Case Study
Driving Aangan’s digital transformation
Aangan

OVERVIEW

In India, nearly 100,000 children go missing every year. Aangan is a nonprofit that builds and strengthens child protection systems to ensure that the most vulnerable children are safe, supported, in school, and assured of childhoods free from trafficking, child marriage, hazardous work, violence, and exploitation. The organisation believes that keeping children safe is not the job of any one sector, department or official.

Aangan wanted to scale its impact to reach its target of 10x children. The increase in mobile phone usage all over India created an opportunity to take Aangan’s programs digital. We designed two solutions that would enable both scalability and efficiency.

Expertise

  • UX Research
  • Service Blueprints
  • Product Strategy
  • UX/UI Design
  • Branding

OUTCOMES

  1. Two new data collection apps, Bharosa and SafCa, were designed and developed
  2. After a successful pilot of the Bharosa program across 25 police stations in Bharatpur district, Rajasthan the app is currently being rolled out in Bihar.
  3. Interactive Dashboards can be shared between various levels of authority across the state
  4. Ran a successful pilot of the SafCa program to audit 35 orphanages in Nagaland, which was followed by a rollout in 3 states – Punjab, Odisha and Karnataka.
  5. Improved accuracy and reduced time to receive insights from field data from 1 month to real-time.

APPROACH

In 2018, Aangan trained 6,163 women and engaged 1,854 officials to impact 1,60,484 children. 3,75,872 hard-to-reach vulnerable children were made safer in 2019-2020. These results have been achieved through multi-layered programs that empower community members at the ground level and include reporting systems to keep officials at the district and state level informed about activities and impact. 

Data from the field was being collected manually on handwritten forms. This led to issues of accuracy and reliability; furthermore, the time taken to sort through surveys to derive insights was a time-consuming process. 

A need-finding workshop with Aangan’s team provided a detailed view of some of the challenges faced by the three primary stakeholders we would be designing for:

Core Team
Finds manual cumulation of data from different locations twice a month difficult.
Often left with less time for in-depth comparison with historical data.

Training & Impact Associate
Travelling to multiple locations for 20 days of the month is difficult.
Collecting, transcribing and compiling data collected from community events is taxing.

Data Collector – Community Volunteer
Has to manage the survey work along with her household responsibilities.
Faces a learning curve involved with digital devices.

We then built a service blueprint that mapped out all the touchpoints that had to be considered. Our research and collaboration with Aangan’s core team led to the creation of a family of products that would transform some of Aangan’s on-ground efforts into digital data, and which could be accessed by field staff and government officials alike. The goals were to increase the reach of activities and reduce time taken to complete tasks without compromising on accuracy.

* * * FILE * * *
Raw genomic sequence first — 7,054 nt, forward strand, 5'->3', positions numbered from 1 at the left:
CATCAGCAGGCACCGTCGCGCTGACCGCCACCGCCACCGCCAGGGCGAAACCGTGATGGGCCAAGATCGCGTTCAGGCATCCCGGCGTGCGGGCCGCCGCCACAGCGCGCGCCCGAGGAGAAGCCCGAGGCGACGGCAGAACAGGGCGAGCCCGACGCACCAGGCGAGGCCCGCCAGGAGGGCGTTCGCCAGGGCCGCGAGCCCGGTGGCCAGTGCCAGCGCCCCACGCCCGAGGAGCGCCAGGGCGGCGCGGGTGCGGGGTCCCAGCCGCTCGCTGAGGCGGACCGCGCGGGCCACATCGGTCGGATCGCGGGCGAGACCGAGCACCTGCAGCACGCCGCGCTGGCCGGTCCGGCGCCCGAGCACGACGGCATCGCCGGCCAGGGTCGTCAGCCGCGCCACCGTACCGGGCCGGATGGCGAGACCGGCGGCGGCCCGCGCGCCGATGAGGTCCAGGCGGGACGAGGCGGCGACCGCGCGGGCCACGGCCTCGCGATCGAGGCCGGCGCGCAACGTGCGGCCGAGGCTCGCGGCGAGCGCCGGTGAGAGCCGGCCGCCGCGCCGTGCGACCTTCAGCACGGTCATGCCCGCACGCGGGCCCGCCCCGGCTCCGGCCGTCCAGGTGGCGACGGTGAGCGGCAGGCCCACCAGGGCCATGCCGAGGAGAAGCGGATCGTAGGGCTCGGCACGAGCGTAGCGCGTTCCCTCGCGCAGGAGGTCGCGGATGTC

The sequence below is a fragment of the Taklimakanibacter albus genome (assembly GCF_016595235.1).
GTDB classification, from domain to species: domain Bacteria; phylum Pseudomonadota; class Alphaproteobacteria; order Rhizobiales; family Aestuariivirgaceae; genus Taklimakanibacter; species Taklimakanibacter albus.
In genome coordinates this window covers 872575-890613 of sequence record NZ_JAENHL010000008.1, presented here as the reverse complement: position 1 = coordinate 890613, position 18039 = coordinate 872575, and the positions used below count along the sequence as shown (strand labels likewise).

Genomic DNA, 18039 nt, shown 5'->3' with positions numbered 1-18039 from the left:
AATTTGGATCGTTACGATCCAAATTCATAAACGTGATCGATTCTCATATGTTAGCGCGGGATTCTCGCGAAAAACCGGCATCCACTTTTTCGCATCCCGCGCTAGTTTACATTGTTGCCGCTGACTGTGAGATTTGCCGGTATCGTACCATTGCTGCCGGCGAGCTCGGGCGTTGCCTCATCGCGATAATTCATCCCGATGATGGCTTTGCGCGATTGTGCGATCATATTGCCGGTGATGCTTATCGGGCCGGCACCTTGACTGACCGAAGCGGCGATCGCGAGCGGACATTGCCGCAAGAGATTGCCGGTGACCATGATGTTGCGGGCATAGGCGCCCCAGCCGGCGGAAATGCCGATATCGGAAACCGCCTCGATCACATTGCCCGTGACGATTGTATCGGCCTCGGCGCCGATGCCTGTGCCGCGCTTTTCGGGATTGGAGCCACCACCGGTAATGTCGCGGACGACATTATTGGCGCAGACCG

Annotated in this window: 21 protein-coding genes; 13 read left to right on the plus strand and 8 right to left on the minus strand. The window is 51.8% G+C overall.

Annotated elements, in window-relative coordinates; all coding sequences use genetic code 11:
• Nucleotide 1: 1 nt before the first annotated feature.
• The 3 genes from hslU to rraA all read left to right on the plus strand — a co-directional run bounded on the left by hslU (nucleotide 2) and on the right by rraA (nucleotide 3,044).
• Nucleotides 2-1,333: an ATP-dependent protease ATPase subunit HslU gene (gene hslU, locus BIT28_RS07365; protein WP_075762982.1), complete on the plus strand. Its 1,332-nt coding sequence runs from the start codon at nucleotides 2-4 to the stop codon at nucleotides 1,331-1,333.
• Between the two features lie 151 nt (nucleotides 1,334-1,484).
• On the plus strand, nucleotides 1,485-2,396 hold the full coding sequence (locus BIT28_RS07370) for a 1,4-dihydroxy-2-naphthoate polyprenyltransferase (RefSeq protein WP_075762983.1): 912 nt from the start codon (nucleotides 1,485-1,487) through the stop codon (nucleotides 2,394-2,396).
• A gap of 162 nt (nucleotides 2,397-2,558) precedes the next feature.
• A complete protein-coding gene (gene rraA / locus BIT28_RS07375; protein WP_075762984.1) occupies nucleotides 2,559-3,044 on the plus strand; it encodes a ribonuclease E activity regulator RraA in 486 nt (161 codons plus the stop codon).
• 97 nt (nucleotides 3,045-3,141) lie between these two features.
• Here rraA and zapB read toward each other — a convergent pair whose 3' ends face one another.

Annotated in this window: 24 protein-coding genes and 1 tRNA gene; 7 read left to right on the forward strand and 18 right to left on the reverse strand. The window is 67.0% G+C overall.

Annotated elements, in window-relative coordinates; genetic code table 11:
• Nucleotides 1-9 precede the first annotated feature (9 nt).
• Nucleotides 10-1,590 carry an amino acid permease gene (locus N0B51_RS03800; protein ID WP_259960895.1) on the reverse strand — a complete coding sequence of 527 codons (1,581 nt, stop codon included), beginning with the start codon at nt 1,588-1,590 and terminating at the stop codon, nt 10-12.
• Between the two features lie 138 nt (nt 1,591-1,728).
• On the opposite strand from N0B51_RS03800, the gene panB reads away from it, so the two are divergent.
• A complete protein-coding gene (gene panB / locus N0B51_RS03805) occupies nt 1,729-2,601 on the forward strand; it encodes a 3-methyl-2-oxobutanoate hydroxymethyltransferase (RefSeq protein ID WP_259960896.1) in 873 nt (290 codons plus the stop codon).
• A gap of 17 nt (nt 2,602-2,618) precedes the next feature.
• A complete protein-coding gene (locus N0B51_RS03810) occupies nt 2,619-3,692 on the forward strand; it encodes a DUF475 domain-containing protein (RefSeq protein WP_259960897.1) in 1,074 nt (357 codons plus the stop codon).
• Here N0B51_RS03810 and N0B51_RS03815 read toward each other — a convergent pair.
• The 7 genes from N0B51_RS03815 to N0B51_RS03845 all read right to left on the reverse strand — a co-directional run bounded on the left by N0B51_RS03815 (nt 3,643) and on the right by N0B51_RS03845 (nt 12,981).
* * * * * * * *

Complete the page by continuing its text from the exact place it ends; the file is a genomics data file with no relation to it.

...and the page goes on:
Two concepts were developed into working prototypes and then developed for launch:

Safca 

Enables Aangan representatives to audit rescue homes and shelters by completing a detailed survey that tracks critical aspects. Inputs provided generate a score for each center.

Bharosa

Bharosa is a feedback program where community members rate their police station (or thana) for its responsiveness towards women and children. It comprises a data collection app along with an analytics dashboard that generates insights at the thana, district and state level.

Through the Bharosa program, Aangan created structures for the police to engage regularly with women and girls, building trust between communities and the police in the process and creating pathways to increase early reporting of child harm.

When designing Bharosa, we had to devise solutions for various user-specific challenges we encountered:

Low Literacy Added voice recording of all content on the screens and simplified the content. 

Confidentiality Volunteers and Community member’s name, contact information or IMEI numbers are not collected, ensuring anonymity.

Low digital literacy Applied Design Thinking process to make the product intuitive.

Content Sentiment Ensure survey language feels personal and maintains sensitivity.

The Bharosa app is designed for community members. The language used had to be colloquial and appropriate to the literacy and dialect of the user. The app was translated into Hindi since the pilot was conducted in Rajasthan, and has the scope to be translated into multiple languages as the program scales. The audio component allows users to listen to the questions if they are unable to read them on the screen.

Surveyors reach out to women within the community to answer 28 questions about the local police thana. Digitising this process makes it easier to collect responses quickly and accurately.

Survey results are tracked on a dashboard that can be accessed by local officials. This dashboard presents information in multiple formats and can generate granular insights about a range of parameters in real-time, as opposed to the month it typically took to produce them.

Eight questions in the survey are marked as critical indicators – If any of these received a negative response from 80% of those surveyed, a red flag would be assigned to the station.

Working towards Aangan’s digital transformation has helped the organisation leverage data in new ways.

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